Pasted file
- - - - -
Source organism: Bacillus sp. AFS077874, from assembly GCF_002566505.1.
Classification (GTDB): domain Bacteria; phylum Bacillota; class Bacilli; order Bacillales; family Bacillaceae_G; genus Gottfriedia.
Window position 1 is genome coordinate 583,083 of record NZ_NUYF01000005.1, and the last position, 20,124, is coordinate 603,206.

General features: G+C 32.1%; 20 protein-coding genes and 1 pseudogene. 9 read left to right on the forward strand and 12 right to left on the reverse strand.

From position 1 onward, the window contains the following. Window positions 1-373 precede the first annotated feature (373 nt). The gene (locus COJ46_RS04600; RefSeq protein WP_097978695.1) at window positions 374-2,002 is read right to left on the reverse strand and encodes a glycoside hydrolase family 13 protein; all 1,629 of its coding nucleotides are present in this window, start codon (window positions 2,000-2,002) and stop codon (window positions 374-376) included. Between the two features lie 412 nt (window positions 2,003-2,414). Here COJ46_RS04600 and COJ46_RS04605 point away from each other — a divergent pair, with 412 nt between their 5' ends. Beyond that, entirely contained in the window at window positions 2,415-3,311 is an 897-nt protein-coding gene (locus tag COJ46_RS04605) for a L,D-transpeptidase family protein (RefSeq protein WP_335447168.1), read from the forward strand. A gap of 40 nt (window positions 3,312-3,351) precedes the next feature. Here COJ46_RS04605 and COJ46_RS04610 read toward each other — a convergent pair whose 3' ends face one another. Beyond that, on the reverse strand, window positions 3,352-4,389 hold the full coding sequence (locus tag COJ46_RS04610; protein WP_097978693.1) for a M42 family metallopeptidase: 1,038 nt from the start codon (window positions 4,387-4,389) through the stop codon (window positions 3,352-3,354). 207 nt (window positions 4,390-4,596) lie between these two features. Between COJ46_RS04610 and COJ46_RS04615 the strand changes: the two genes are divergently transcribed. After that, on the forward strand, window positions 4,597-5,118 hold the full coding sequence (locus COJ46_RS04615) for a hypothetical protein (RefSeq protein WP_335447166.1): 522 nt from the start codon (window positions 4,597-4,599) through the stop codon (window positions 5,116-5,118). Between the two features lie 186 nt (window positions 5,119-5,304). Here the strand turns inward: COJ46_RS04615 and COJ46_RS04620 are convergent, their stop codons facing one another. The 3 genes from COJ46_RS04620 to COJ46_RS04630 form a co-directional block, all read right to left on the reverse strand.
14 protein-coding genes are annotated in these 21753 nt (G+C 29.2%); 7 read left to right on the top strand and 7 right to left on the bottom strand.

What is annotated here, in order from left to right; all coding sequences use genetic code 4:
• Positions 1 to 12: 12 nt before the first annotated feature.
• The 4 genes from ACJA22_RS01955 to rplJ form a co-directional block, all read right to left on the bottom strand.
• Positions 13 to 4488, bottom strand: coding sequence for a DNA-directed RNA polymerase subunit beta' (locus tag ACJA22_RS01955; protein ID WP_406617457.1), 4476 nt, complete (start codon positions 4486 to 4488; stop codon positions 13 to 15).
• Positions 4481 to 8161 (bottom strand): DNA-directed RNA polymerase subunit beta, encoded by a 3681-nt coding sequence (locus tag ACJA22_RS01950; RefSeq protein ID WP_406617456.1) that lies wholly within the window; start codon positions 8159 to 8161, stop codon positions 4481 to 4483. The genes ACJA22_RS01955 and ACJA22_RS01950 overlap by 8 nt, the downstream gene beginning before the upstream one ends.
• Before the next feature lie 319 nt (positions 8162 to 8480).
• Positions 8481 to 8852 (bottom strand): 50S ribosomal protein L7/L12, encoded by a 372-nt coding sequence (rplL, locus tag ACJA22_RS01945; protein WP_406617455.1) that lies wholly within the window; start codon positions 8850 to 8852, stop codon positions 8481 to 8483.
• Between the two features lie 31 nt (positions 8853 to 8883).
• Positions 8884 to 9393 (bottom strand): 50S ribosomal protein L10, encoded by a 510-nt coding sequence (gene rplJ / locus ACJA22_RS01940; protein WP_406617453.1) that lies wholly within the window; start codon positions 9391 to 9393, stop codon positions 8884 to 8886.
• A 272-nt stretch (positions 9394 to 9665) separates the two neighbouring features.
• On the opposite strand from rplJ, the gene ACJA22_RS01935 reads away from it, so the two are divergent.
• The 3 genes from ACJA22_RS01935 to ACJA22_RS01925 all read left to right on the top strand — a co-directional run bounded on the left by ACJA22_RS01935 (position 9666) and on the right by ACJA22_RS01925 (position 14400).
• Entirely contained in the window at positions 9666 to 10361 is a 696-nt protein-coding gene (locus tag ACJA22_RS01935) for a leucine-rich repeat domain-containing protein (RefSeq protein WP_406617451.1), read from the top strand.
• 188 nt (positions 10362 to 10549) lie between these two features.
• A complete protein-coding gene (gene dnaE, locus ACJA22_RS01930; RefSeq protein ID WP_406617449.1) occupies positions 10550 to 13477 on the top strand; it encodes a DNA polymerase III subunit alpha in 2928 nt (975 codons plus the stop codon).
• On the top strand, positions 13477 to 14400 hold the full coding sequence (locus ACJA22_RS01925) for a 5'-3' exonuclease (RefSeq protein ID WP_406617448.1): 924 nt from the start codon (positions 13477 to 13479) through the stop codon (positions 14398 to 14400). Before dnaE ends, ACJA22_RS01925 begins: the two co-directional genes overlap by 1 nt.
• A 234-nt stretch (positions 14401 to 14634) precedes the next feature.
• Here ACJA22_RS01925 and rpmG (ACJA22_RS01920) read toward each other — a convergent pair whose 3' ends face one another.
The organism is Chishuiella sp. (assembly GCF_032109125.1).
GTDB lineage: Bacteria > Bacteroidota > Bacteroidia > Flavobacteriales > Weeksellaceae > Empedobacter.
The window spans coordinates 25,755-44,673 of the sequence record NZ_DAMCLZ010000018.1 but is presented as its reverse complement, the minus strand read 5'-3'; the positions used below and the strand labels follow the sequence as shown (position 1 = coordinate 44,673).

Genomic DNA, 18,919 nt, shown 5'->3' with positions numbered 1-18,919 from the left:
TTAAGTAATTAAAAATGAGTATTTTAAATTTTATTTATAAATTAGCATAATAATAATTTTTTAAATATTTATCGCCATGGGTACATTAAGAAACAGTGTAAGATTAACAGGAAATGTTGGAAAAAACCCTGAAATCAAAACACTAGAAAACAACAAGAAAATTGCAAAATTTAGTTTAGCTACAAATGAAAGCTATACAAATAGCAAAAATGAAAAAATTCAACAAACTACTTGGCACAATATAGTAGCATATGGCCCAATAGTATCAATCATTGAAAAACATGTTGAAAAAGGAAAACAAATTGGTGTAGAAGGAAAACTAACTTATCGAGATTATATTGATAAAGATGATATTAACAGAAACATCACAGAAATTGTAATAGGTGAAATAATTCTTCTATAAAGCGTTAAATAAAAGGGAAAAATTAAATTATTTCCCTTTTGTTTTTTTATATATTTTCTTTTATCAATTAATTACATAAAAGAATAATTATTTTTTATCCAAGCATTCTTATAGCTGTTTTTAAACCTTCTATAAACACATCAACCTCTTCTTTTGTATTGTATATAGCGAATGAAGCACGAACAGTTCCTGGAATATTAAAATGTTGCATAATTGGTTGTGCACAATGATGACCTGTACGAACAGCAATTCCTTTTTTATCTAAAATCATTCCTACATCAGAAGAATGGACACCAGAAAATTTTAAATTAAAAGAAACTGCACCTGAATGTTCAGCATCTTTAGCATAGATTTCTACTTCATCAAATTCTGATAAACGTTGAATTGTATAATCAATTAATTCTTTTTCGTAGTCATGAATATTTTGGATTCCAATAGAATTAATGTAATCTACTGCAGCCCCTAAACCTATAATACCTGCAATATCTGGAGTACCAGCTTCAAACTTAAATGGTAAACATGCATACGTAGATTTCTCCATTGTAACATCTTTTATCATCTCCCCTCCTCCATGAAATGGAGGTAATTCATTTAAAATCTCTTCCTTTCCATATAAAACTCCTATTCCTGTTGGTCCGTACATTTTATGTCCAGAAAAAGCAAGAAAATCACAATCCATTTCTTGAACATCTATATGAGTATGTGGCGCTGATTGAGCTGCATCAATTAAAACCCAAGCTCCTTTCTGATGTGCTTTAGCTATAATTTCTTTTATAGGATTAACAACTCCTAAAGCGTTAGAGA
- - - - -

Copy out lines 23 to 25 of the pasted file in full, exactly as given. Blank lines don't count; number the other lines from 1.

• A 234-nt stretch (positions 14401 to 14634) precedes the next feature.
• Here ACJA22_RS01925 and rpmG (ACJA22_RS01920) read toward each other — a convergent pair whose 3' ends face one another.
The organism is Chishuiella sp. (assembly GCF_032109125.1).